Minouma Punctuates Passover with Sweets and Hopeful Blessings

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U.S. Ambassador to Israel Dan Shapiro, second from left, joins a Mimouna celebration in Ashdod in 2014. (Courtesy of Wikimedia Commons)

There’s joy at the end of Passover when Jews are finally able to eat chametz again. But to celebrate, Moroccan Jews do more than eat bread. They make jam-filled crepes, dress in traditional Arab garb and wish each other good luck at parties in their homes.There’s joy at the end of Passover when Jews are finally able to eat chametz again. But to celebrate, Moroccan Jews do more than eat bread. They make jam-filled crepes, dress in traditional Arab garb and wish each other good luck at parties in their homes.

“Everyone that comes to your house is coming to wish you luck and a good year,” said Gaithersburg resident Albert Amar, who grew up in Morocco.


The day following Passover is celebrated by Moroccan Jews as Mimouna, named after the great Moroccan-born sage Maimonides, or Rambam. In Morocco, Mimouna was a recognition of friendly relations between Jews and Muslims. During the final days of Passover, Muslims give ingredients to Jews to make leavened foods once the holiday was over. Jews reciprocate by welcoming Muslims into their homes for Mimouna. Mimouna is on April 8.

Amar grew up in the capital, Rabat. He remembers long nights of celebrating at multiple Jewish homes in his neighborhood.

“From 9 p.m. to 3 in the morning, my family were going house to house, talking, eating, having drinks,” he said.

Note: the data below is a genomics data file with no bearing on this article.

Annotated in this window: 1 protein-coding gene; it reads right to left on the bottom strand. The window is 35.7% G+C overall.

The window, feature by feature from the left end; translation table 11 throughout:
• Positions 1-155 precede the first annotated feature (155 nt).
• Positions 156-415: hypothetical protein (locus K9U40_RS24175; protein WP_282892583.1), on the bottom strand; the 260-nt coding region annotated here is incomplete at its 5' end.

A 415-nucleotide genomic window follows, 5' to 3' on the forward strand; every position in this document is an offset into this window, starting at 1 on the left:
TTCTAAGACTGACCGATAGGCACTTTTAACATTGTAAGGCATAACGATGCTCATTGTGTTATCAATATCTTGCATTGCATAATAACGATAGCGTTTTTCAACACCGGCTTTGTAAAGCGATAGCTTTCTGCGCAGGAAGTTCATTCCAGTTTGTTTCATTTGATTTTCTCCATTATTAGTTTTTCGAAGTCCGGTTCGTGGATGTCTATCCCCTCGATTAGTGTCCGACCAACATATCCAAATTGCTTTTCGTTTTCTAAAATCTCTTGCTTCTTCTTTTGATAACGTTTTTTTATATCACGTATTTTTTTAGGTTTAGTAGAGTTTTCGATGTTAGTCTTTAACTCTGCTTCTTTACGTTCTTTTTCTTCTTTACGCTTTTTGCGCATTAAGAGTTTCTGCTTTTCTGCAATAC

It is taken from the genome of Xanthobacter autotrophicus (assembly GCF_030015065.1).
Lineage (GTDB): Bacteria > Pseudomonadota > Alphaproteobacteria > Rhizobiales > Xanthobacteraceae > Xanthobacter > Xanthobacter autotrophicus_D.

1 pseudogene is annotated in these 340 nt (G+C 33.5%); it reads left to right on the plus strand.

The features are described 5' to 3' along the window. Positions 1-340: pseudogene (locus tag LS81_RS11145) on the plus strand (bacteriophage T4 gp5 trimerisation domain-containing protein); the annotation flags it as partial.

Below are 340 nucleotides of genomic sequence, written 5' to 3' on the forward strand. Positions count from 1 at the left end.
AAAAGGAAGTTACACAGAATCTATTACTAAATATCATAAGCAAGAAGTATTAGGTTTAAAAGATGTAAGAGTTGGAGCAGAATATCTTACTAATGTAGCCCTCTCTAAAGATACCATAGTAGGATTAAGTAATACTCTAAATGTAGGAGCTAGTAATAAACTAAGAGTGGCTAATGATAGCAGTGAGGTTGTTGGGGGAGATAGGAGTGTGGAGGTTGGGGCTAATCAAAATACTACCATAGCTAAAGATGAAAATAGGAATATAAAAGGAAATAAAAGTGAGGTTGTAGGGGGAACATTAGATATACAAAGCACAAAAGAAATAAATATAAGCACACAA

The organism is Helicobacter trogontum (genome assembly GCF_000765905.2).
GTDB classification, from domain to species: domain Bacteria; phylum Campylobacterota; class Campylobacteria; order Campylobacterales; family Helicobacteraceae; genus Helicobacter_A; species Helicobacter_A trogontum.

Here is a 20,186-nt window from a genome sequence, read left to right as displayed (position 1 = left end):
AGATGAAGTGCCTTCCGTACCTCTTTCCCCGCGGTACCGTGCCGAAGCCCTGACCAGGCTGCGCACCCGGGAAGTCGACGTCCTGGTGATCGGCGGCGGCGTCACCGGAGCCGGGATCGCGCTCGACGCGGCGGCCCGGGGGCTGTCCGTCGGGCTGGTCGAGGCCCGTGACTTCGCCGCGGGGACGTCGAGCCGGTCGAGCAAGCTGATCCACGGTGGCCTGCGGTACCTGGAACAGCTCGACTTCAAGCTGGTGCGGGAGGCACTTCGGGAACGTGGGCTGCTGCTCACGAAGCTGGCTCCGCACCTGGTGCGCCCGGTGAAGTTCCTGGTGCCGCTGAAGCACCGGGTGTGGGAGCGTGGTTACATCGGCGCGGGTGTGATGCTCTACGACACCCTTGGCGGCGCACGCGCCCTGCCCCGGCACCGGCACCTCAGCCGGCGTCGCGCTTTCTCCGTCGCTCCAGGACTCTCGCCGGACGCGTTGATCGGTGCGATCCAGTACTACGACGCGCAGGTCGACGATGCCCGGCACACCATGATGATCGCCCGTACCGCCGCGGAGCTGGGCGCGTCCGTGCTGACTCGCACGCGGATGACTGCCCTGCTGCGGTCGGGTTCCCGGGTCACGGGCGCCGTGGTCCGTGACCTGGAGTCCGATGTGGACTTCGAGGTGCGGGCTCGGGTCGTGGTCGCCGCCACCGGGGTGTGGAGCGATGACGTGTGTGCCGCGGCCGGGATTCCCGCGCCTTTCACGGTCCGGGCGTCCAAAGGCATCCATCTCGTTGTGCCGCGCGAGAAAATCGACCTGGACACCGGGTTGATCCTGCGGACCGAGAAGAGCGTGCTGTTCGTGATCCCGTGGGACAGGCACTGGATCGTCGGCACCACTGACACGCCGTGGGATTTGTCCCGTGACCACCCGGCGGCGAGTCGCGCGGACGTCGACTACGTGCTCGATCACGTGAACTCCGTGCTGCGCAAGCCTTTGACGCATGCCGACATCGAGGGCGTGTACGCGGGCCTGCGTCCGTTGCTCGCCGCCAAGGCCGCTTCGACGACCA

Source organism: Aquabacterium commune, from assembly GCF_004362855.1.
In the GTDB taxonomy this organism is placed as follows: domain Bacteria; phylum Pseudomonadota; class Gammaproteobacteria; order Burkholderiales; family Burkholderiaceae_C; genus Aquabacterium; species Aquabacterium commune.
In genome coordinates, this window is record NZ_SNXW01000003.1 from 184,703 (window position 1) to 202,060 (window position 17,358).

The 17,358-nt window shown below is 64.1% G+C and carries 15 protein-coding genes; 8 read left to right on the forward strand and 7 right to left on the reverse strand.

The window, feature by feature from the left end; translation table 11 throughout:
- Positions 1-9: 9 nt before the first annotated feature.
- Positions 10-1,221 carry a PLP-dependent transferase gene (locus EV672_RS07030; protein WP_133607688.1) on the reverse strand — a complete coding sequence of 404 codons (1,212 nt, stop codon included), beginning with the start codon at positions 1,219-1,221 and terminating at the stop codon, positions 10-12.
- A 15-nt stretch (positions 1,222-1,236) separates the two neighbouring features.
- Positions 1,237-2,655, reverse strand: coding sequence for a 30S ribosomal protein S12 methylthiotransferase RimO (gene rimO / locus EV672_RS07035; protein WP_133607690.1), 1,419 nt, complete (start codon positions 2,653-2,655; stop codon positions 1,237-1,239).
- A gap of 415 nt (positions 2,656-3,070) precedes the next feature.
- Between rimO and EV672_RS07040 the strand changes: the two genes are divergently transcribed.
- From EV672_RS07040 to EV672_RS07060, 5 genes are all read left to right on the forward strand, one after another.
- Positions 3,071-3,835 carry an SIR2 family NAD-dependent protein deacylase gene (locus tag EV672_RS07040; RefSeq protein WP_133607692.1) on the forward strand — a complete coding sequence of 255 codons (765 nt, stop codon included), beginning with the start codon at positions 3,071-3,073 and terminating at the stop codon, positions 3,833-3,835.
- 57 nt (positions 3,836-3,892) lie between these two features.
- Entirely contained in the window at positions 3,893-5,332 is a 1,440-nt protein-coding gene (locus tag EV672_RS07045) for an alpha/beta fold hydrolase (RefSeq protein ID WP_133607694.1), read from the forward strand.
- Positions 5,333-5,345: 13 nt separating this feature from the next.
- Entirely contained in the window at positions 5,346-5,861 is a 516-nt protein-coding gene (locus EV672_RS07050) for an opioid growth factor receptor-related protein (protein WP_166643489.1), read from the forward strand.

Since immigrating to the United States in 2002, Amar and his family continue to celebrate Mimouna. His wife, Doryss, makes seven sweet jams to stuff into mofletas, or sweet crepes native to Morocco. Jewish neighbors show up without an invitation needed.

Rockville resident Naomi Elimelech said she typically draws a sizable crowd of Jews to her house Last year, she made more than 300 mofletas for the 100 people that came.

“You do not invite people to the Mimouna,” she said. “You leave the door open and friends and neighbors come. And then you at some point leave the house and go to others’ houses.”

Elimelech said that at her Mimouna celebrations, she puts gold coins on the table to represent wealth and a tray with a large raw fish that symbolizes fertility and success. Fava beans are also common, she said, to mark the change in seasons.

“Fava beans for the Moroccans symbolize something fresh and green,” she said. “The entire celebration of Mimouna is to celebrate the end of the winter and the beginning of the spring.”

Elimelech said Moroccan Jews also wear multicolored Arabic robes — a kaftan for women and a jalabiya for men. And a designated person recites the blessing, “May you merit success.”

Jason Guberman, executive director of the American Sephardi Foundation in New York, said Mimouna has become so prominent in the Moroccan Jewish community that it has practically become a national holiday there and in Israel.

In Israel, Prime Minister Benjamin Netanyahu and other politicians attend Mimouna celebrations, said Elimelech, who grew up there.

“In Israel, if you’re Ashkenazi, you usually call someone and try to get invited to a Mimouna celebration,” Elimelech said. “It’s the one place you want to be at if you want people to vote for you.”

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